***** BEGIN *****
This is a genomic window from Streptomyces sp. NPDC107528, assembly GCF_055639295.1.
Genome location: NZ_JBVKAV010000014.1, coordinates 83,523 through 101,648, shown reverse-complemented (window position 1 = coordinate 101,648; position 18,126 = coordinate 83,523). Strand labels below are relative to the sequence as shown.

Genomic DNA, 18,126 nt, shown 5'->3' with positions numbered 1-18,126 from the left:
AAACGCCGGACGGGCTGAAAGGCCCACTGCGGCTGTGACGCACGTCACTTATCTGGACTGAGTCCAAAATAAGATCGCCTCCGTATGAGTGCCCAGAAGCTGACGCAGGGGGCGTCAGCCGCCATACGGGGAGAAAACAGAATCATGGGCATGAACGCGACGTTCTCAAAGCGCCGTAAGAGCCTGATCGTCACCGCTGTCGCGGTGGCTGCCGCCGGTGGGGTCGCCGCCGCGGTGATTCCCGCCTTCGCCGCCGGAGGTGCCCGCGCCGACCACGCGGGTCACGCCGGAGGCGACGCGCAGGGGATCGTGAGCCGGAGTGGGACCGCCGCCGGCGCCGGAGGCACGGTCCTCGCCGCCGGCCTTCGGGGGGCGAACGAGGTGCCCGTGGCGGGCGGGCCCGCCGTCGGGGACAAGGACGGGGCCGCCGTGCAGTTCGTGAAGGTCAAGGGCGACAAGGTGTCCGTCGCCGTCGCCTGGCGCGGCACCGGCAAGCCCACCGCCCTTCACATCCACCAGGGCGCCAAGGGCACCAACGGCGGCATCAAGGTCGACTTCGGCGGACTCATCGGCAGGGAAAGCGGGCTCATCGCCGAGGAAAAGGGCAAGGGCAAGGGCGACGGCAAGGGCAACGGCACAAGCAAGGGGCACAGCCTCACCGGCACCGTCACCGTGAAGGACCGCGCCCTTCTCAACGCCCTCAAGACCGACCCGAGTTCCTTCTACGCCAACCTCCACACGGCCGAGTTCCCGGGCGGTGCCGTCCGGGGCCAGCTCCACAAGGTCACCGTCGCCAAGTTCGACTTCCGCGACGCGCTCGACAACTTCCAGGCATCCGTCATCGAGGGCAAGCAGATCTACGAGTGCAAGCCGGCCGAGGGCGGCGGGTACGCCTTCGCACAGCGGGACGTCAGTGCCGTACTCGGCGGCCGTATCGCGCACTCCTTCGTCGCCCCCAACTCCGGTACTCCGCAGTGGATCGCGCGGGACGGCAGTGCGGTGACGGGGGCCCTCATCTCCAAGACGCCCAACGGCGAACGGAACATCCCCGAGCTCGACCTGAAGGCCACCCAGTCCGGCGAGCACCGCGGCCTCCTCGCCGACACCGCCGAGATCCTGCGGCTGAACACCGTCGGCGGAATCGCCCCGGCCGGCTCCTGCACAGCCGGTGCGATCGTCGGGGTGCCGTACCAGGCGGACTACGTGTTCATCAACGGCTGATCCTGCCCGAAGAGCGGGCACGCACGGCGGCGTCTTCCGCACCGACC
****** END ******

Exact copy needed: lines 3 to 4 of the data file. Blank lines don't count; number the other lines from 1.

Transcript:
Genomic DNA, 18,126 nt, shown 5'->3' with positions numbered 1-18,126 from the left:
AAACGCCGGACGGGCTGAAAGGCCCACTGCGGCTGTGACGCACGTCACTTATCTGGACTGAGTCCAAAATAAGATCGCCTCCGTATGAGTGCCCAGAAGCTGACGCAGGGGGCGTCAGCCGCCATACGGGGAGAAAACAGAATCATGGGCATGAACGCGACGTTCTCAAAGCGCCGTAAGAGCCTGATCGTCACCGCTGTCGCGGTGGCTGCCGCCGGTGGGGTCGCCGCCGCGGTGATTCCCGCCTTCGCCGCCGGAGGTGCCCGCGCCGACCACGCGGGTCACGCCGGAGGCGACGCGCAGGGGATCGTGAGCCGGAGTGGGACCGCCGCCGGCGCCGGAGGCACGGTCCTCGCCGCCGGCCTTCGGGGGGCGAACGAGGTGCCCGTGGCGGGCGGGCCCGCCGTCGGGGACAAGGACGGGGCCGCCGTGCAGTTCGTGAAGGTCAAGGGCGACAAGGTGTCCGTCGCCGTCGCCTGGCGCGGCACCGGCAAGCCCACCGCCCTTCACATCCACCAGGGCGCCAAGGGCACCAACGGCGGCATCAAGGTCGACTTCGGCGGACTCATCGGCAGGGAAAGCGGGCTCATCGCCGAGGAAAAGGGCAAGGGCAAGGGCGACGGCAAGGGCAACGGCACAAGCAAGGGGCACAGCCTCACCGGCACCGTCACCGTGAAGGACCGCGCCCTTCTCAACGCCCTCAAGACCGACCCGAGTTCCTTCTACGCCAACCTCCACACGGCCGAGTTCCCGGGCGGTGCCGTCCGGGGCCAGCTCCACAAGGTCACCGTCGCCAAGTTCGACTTCCGCGACGCGCTCGACAACTTCCAGGCATCCGTCATCGAGGGCAAGCAGATCTACGAGTGCAAGCCGGCCGAGGGCGGCGGGTACGCCTTCGCACAGCGGGACGTCAGTGCCGTACTCGGCGGCCGTATCGCGCACTCCTTCGTCGCCCCCAACTCCGGTACTCCGCAGTGGATCGCGCGGGACGGCAGTGCGGTGACGGGGGCCCTCATCTCCAAGACGCCCAACGGCGAACGGAACATCCCCGAGCTCGACCTGAAGGCCACCCAGTCCGGCGAGCACCGCGGCCTCCTCGCCGACACCGCCGAGATCCTGCGGCTGAACACCGTCGGCGGAATCGCCCCGGCCGGCTCCTGCACAGCCGGTGCGATCGTCGGGGTGCCGTACCAGGCGGACTACGTGTTCATCAACGGCTGATCCTGCCCGAAGAGCGGGCACGCACGGCGGCGTCTTCCGCACCGACC